When I came out in The Record a little over a year ago, I knew it wouldn’t be the last time I came out. In fact, the choice to come out in such a public fashion was strategic, planned and carefully implemented because I know my body, I know my identity and I know the ways those two things intersect and are understood by other people. As a femme lesbian, my stories, histories and identities are invalidated, erased and ignored on a near daily basis. The stories of my community, of lesbian culture and queer culture in general and of women are relegated to the margins, are shunned and cast as Other. I cannot turn on the television, look at a magazine, go into any store or watch any commercial and expect to see images and stories that are representative of my experiences and my communities as a lesbian. If by chance I do see these images, they are often stereotyped, over dramatized or simplified and inaccurate.In that vain, when I hear or see a story that in some way involves queer characters, especially queer women, I am interested. If a TV show has a queer female character, I will watch it no matter how poorly-written she is. When I read Daniel Hess’s “Menno Pause Revisited,” on The Center for Mennonite Writing, I became interested in Jim Wenger’s story. Jim Wenger was one of four editors of Menno Pause, a controversial underground newspaper published at Goshen College in the late 1960s. The four editors were eventually expelled, for both the publication and other concerns.
Hess said, “When I was finished, the president reached for his desk drawer, pulled out a Berkeley Barb, opened to a page of personals, ran his finger to one particular item and had me read it—a solicitation for a male partner from our own Jim Wenger.”
While I crave and want to see positive images and stories about the LGBTQ community, I don’t live in an idealized world where I can ignore when members of my community are faced with the burdens of homophobia and heterosexism (among other oppressions the LGBTQ community faces, such as misogyny and sexism, transphobia and cissexism, racism, ableism and others). I do not enjoy hearing stories of discrimination and oppression, but I know I need to hear them, because they are a part of the history of my community and my own history. I have experienced and continue to experience homophobia and misogyny and need to know that I am not alone in this struggle, that I am not the only body carrying these burdens. So while hearing Wenger’s story was painful and disturbing, it allowed me to place myself within a larger context at Goshen College. I know Goshen College has come far from the days of expelling queer students for being queer, but reading this story was validating and I better understand my experiences as a queer femme woman at this college as a result.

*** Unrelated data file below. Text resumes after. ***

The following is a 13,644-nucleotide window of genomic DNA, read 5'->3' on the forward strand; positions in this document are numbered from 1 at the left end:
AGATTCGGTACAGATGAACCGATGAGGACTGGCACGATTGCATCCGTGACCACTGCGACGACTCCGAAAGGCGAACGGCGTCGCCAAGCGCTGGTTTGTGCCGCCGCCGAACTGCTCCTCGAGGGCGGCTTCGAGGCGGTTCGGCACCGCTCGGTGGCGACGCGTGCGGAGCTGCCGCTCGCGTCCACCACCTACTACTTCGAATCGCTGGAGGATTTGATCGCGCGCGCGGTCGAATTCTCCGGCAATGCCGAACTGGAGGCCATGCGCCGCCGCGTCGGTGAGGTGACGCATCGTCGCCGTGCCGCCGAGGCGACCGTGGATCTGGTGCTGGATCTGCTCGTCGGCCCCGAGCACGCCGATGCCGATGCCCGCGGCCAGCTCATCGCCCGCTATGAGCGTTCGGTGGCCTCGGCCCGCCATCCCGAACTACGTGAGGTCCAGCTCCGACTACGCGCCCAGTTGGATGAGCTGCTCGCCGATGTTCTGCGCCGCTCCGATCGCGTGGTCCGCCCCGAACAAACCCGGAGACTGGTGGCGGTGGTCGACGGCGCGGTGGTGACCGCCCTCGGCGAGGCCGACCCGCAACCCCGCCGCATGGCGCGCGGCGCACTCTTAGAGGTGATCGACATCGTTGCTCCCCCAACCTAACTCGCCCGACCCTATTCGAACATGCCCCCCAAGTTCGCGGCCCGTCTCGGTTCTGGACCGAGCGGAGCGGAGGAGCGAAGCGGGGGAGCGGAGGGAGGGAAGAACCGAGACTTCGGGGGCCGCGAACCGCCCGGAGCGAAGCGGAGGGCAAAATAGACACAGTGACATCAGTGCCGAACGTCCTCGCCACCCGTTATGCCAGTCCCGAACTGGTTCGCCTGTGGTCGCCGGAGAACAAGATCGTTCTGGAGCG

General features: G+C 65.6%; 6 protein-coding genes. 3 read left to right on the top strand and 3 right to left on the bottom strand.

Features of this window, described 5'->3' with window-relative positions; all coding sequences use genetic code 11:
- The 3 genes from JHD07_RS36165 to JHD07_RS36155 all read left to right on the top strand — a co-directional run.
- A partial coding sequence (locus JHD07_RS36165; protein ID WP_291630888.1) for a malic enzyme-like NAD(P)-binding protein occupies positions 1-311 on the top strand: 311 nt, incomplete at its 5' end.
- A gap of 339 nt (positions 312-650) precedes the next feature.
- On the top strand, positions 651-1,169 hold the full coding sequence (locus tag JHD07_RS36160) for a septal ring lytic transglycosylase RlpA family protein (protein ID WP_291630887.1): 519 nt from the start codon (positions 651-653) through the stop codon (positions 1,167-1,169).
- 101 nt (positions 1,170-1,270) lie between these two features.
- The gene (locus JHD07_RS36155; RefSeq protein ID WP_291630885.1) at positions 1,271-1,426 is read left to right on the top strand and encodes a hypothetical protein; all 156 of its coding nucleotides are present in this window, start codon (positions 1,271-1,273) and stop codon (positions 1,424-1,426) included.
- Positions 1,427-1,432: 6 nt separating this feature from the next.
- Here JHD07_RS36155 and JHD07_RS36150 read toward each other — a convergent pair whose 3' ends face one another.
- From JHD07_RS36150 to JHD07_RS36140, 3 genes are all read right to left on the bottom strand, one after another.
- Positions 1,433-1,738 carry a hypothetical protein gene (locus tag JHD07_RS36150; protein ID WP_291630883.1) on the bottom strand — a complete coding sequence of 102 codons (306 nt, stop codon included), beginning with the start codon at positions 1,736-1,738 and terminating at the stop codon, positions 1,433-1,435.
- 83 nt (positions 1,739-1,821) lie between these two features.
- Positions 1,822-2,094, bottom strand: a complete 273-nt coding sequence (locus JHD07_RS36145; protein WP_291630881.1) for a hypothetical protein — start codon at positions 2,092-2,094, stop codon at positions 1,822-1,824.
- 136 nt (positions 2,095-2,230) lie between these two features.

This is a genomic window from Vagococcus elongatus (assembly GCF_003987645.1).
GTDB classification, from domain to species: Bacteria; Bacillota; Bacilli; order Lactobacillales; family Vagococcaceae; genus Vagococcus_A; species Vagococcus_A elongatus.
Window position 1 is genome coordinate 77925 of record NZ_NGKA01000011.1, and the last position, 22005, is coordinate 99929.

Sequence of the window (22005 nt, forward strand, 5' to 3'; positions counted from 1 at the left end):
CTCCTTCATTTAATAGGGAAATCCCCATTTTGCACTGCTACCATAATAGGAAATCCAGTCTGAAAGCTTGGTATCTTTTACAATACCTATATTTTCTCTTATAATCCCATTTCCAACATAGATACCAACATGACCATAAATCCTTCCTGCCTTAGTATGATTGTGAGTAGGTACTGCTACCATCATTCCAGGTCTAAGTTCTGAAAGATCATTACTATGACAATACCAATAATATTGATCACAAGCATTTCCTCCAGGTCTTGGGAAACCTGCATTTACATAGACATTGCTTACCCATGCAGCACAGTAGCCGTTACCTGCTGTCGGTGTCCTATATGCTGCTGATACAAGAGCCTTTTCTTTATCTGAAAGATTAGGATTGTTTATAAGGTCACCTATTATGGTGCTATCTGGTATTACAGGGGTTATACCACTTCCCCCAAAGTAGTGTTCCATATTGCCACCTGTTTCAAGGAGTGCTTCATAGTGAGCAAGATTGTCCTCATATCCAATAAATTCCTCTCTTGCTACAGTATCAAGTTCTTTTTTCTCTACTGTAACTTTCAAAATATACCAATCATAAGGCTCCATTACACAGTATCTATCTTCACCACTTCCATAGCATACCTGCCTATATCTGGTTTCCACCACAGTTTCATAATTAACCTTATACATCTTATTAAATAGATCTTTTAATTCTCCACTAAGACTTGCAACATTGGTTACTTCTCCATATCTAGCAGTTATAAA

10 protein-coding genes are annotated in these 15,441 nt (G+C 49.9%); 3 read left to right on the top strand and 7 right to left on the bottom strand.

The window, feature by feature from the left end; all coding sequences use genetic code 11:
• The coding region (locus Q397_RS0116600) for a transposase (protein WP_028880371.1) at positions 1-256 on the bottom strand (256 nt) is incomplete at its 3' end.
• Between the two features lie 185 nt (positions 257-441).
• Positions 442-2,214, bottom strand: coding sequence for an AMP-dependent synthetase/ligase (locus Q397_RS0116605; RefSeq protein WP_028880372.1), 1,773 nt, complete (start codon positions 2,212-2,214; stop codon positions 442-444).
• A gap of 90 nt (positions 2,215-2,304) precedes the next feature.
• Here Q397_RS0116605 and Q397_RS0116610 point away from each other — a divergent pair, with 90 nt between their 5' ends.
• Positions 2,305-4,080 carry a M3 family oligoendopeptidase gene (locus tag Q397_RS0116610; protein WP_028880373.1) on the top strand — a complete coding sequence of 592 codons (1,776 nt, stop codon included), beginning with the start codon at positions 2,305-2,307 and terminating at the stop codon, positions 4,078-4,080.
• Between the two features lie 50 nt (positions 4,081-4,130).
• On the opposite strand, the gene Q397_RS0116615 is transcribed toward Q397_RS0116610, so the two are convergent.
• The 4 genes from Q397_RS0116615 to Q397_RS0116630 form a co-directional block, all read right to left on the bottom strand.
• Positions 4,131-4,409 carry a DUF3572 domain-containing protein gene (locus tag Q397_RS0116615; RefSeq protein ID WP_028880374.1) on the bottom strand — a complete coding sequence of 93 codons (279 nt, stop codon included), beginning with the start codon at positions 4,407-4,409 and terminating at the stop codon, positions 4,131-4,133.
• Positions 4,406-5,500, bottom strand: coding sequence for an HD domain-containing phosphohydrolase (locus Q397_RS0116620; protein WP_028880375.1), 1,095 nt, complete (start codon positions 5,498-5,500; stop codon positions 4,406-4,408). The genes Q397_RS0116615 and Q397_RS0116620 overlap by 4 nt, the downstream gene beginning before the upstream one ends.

With all that said, I was expecting to hear some of Wenger’s story in Gadfly, a play depicting Sam Steiner’s life. Steiner was also one of the four editors of Menno Pause. After Steiner and Wenger were expelled, they moved to Chicago and lived together in an apartment. While I enjoyed the play and thought it was well done, I found it problematic that Wenger’s story was completely erased from Gadfly. It seemed that Wenger had an effect on Steiner’s life and as result, I left the show feeling disappointed and reminded of the ways my community has been erased and continues to be erased from history. I took the time to remember the ways the histories of Ruth and Naomi, Jael, David and Jonathan, Jesus, Mary Magdalene, Rahab of the Bible, as well as the narratives of historical figures such as Virginia Woolf, Walt Whitman, Eleanor Roosevelt, Willa Cather, James Baldwin and Bessie Smith have been understood within a white, male, cisgender and heterosexual framework and the ways I have learned to remember those histories and narratives as queer.
While I do not take this experience for granted, nor wish that I did not experience it, I worry that other members of the audience did not have the same context I had coming into the play. I knew of Wenger’s story and was expecting at least some exploration of Goshen College’s history (and continued history) of homophobia and heterosexism. Even though Gadfly was not written by members of the Goshen College community, the producers and writers of this play are still implicated and responsible for accurately portraying this community and its history. The play cannot be removed from the context of a longstanding history of queer erasure and misrepresentation. While I appreciated the themes of active pacifism and social change, I wish my community and its history would have been included in this dialogue.